6. I once worked with a secretary who’d been raised on a farm in upstate New York. According to her, until she’d moved away, she’d never eaten anything much beside boiled meat, boiled potatoes, and boiled cabbage–not even as much as a hamburger. And she married the guy from the adjoining farm–who’d had the same experience and they continued that type of diet until he was transferred by his employer to manage a store in New Jersey–not far from Philly. She was simply enthralled with the food and the choices.

    At the time of the Revolution (1776), city people in Philadelphia had an mazingly cosmopolitan diet –there are surviving menus of restaurants of the day. Fish and seafood in abundance and variety from nearby but also bananas, mangoes, and other tropical fruit. Pheasant and squab, beef, venison, etc.–and cheeses, wines, etc., both foreign and domestic.

    Krugman’s explanation isn’t bad but I don’t believe it approaches a full understanding of the matter.

    When I was stationed (about 1-1/2 years) in Korea, I learned something surprising about the differences in food between their culture and that of the US (which I originally thought extremely broad). The plain fact was that, although food in the US was more plentiful and much less expensive, Koreans actually ate a wider variety on a regular basis. This was obvious in visiting a market, where the sheer variety of cabbage-mustard-broccoli vegetables or beet-radish-horseradish types was astounding, not to mention the exotic sea creatures (and plants) eaten.. Oddly (actually, not so), taste led them to great appreciation of American processed foods and like products: our ketchup, hot sauces, peanut butter, coffee, cigarettes, etc., were vastly preferred to their own.

    When Kruschev visited the US (in the ’60s), he was amazed by the variety of breakfast cereals.
    But (coming from a land of potatoes) what really astounded him was our potato chip–unknown in his country!

  7. I was born at the tail end of the sixties. As a family, we essentially abandoned the idea of eating out in the UK until the late eighties. There were so many disappointments that it became too much of a gamble to even try. I think the foreign holiday idea has a lot of merit: when one could pop over to Boulogne or Calais for the day and have a meal that left one swooning, it was reasonable to ask why similar fare was not available in Dover or Folkestone. Now my small home town has a couple of dozen really quite good restaurants and a couple of excellent ones.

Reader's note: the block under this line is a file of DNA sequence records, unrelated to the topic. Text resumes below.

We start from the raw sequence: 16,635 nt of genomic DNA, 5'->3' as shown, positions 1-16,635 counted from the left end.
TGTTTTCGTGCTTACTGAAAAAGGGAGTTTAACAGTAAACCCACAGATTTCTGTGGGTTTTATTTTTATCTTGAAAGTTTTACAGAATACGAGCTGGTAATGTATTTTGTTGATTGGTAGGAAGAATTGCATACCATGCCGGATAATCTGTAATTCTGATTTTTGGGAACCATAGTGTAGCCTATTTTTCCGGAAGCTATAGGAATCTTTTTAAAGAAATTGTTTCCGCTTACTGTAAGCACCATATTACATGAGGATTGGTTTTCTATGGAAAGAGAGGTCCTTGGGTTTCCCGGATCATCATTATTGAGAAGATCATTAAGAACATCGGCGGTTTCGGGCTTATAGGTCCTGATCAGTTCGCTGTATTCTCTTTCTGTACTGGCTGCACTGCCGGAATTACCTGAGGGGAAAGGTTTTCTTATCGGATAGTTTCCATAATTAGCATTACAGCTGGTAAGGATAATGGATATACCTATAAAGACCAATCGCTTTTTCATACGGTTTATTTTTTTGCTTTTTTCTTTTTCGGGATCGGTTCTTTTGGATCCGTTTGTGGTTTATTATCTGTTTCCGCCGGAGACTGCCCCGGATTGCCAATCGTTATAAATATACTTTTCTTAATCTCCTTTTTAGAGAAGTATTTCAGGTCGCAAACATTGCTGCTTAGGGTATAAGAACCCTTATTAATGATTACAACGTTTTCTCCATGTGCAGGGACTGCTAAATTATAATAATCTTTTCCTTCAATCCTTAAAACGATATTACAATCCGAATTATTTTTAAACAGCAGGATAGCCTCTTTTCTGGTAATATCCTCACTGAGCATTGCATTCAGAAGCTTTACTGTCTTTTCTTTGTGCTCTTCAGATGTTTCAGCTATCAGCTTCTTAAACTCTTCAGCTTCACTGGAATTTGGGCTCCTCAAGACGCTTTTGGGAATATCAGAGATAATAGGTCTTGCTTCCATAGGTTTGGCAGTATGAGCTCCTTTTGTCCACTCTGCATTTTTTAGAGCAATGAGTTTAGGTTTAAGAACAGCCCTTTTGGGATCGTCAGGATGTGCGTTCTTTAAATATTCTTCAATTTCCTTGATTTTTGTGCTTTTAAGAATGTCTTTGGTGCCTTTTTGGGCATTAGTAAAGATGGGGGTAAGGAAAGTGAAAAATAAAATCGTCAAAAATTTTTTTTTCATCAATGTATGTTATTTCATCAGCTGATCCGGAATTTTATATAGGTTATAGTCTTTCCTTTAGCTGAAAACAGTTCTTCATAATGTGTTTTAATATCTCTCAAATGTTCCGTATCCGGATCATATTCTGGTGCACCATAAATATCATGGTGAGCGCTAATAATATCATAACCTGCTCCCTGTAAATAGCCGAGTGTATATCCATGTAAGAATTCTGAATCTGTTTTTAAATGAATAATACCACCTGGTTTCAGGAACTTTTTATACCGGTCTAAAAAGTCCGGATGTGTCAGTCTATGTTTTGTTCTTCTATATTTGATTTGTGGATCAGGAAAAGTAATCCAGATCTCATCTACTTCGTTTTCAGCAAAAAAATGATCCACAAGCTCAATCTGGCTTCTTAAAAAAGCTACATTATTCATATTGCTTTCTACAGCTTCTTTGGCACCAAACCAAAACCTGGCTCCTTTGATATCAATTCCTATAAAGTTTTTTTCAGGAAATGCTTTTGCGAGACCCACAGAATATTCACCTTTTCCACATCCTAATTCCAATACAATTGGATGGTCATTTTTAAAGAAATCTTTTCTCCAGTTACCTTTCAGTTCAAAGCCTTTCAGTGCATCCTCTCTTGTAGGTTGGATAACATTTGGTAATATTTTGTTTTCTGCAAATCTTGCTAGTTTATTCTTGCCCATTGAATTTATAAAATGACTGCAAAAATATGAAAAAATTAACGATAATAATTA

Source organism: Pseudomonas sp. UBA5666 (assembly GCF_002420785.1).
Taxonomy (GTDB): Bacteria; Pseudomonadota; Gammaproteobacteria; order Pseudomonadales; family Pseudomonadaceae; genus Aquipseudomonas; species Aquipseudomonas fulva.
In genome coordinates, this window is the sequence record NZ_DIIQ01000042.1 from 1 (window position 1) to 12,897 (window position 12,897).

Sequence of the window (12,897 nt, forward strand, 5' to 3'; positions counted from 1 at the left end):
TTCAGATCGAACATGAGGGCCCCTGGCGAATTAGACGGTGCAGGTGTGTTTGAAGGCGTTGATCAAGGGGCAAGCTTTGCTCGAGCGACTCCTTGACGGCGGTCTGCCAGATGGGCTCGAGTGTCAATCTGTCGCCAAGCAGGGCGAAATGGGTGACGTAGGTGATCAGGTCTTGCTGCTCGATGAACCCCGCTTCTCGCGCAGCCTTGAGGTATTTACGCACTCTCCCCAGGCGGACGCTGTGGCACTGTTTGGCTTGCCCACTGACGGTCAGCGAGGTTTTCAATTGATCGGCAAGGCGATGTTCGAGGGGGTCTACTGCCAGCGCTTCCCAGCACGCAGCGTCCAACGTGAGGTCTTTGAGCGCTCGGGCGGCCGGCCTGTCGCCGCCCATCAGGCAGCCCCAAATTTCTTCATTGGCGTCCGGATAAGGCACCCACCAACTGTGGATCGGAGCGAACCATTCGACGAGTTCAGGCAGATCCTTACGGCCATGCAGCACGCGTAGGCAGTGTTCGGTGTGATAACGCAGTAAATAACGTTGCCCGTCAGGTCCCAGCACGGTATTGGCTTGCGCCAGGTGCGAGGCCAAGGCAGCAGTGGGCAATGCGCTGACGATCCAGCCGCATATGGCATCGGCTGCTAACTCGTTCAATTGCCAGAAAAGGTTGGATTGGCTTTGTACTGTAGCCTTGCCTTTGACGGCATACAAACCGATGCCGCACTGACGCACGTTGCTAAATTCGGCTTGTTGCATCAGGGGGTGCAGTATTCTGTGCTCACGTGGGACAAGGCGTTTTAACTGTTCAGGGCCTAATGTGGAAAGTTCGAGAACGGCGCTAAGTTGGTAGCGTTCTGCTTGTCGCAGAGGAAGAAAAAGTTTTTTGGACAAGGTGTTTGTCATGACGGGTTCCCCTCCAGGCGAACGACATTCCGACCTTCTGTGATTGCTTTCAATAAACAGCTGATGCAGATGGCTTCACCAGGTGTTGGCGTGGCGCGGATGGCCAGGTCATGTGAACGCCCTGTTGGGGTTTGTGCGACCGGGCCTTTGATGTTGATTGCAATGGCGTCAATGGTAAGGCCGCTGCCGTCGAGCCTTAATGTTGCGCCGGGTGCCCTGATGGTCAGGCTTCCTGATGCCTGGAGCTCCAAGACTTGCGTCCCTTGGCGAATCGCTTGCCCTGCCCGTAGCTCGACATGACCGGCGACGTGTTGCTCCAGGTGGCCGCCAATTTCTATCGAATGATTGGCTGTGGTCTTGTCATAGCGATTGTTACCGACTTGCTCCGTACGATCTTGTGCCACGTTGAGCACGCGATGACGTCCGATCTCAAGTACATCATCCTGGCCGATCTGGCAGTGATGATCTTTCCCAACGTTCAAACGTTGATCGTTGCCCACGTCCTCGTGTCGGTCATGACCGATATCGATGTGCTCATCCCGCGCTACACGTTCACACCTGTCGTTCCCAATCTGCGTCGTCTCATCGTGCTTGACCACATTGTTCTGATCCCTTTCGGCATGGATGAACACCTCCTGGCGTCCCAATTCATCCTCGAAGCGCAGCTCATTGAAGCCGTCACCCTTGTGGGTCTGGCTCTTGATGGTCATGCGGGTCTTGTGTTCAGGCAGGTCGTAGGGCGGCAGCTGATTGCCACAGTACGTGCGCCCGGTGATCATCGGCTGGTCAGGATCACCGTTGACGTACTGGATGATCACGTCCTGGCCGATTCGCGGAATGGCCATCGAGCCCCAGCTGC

There’s another factor as well: the Elizabeth Davids and Delia Smiths of this world. And that of course is definitely self-reinforcing. The eco-system of celebrity chefs requires a large demand for good (or merely novel) food to support so many inhabitants. For better or worse, you couldn’t have a Nigella or a Jamie were it not for the likes of Fanny Cradock kick-starting the whole thing.

  8. I never had much of a problem with British food, if you’re used to it. Probably for the same reason, I never had a problem with the Russian food. I don’t think British food is particularly bad, it’s just that non-Brits don’t like it. And non-Brits don’t like an awful lot of British stuff, our women for example.

  9. It’s not just that non-Brits don’t like British food, it’s what they consider British food. Working as an expat for years I know that most foreigners consider British food to be only things they didn’t eat growing up in their country, if you ask them what they mean by bad food they mumble something about fish and chips. A French guy I work with is always talking about what he eats when he travels and he genuinely seems to think that any time he had a good steak he was eating French food.

  10. 1) The natural comparison is France.
    2) There are but three meals a day, and our breakfast knocks theirs into a cocked hat.
    3) Their meal-accompanying coffee is better than ours on average, our tea far, far better than theirs.